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Businesses to run failing schools

LABOUR will change the law to allow businesses to take over failing schools and run them for profit under contract for a fixed period of time.

The new "contract schools", modelled on charter schools in the United States, would be part of the transformation of secondary education to be outlined in a White Paper.

Businesses would take over failing or weak schools on five or seven-year contracts. Renewal would be subject to performance.

The arrangements would be similar to those for King's Manor school in Guildford, a failing school which is being run by the not-for-profit 3Es Enterprises company. Under existing law, King's Manor had to become a voluntary-aided school before 3Es could step in.

Stanley Goodchild, managing director of 3Es, said: "I have always said that increased private-public partnership is the way forward. If a school is failing, a private company can go in and concentrate on the particular needs and problems of that school in a way which a local education authority cannot because it has to be seen to be treating all their schools equally."

Margaret Murray, head of learning and skills at the Cnfederation of British Industry, said: "In principle, the CBI is in favour of the opportunity to innovate and experiment in raising standards, particularly among disaffected learners. In reality, however, I think it is going to be a very specialist kind of company that is likely to want to get involved in this area."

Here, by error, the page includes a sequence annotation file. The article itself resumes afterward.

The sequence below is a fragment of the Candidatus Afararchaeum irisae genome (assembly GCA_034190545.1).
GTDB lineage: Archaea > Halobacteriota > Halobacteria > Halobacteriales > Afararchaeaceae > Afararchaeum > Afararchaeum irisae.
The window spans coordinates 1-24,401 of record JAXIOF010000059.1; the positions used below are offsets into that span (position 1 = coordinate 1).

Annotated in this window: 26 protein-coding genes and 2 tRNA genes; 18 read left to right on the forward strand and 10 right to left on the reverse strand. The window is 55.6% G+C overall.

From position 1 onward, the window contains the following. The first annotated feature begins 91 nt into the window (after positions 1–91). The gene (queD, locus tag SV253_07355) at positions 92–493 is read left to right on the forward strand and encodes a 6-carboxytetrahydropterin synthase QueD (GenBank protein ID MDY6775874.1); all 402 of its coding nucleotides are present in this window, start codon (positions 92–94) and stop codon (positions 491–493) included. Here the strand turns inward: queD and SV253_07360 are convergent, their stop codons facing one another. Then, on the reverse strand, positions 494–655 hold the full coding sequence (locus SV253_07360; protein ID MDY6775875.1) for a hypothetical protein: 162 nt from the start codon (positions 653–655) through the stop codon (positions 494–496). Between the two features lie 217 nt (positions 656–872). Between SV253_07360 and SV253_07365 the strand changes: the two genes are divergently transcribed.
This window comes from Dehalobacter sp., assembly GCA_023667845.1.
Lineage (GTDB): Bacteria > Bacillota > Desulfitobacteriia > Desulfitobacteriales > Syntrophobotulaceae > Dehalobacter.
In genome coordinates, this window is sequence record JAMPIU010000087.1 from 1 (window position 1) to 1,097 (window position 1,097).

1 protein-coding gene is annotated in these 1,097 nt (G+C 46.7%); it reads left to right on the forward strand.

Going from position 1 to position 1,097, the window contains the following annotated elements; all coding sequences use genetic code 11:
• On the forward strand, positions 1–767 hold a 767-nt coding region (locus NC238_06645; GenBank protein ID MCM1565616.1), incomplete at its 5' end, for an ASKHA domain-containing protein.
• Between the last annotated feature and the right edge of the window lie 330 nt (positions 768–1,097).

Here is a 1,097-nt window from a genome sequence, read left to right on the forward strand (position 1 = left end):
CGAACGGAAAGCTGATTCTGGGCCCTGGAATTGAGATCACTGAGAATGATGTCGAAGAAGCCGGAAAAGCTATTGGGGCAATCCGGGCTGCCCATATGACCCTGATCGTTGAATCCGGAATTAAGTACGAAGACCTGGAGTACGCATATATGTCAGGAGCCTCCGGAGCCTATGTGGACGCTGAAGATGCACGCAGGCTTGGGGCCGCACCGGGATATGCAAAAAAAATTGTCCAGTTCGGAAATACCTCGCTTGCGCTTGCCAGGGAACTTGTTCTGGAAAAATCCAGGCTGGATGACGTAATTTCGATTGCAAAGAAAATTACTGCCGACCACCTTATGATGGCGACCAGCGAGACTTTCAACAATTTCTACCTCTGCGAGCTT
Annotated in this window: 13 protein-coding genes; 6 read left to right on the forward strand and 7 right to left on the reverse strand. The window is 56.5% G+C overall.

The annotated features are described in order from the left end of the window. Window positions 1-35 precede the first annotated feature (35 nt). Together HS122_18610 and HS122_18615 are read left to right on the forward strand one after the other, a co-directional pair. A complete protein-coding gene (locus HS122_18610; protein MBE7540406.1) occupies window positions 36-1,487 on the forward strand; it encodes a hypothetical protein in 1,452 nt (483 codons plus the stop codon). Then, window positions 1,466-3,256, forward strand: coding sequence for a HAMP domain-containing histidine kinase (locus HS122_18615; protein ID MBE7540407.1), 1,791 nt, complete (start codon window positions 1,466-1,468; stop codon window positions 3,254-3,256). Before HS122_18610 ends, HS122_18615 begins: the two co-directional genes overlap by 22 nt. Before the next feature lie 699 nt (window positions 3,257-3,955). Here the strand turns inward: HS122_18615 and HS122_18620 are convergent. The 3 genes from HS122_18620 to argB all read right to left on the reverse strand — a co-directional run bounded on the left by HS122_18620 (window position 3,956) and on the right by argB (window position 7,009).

The 2,000 charter schools in the United States are publicly-funded. State or school boards (local education authorities) appoint managers who try to run them for profit. The first charter schools opened in 1992.

The Centre for British Teachers, an education services company devoted to showing that the profit-motive can serve the public interest, is already running a private school in Kent charging fees below the level of state funding, to show that companies could run English charter schools. Nord Anglia, a public company involved in education, also runs schools in the UK and abroad.

Teacher unions oppose business input in running schools. They say that there is no evidence that companies are better at raising standards than local authorities.

Next week: full briefing on US charter schools


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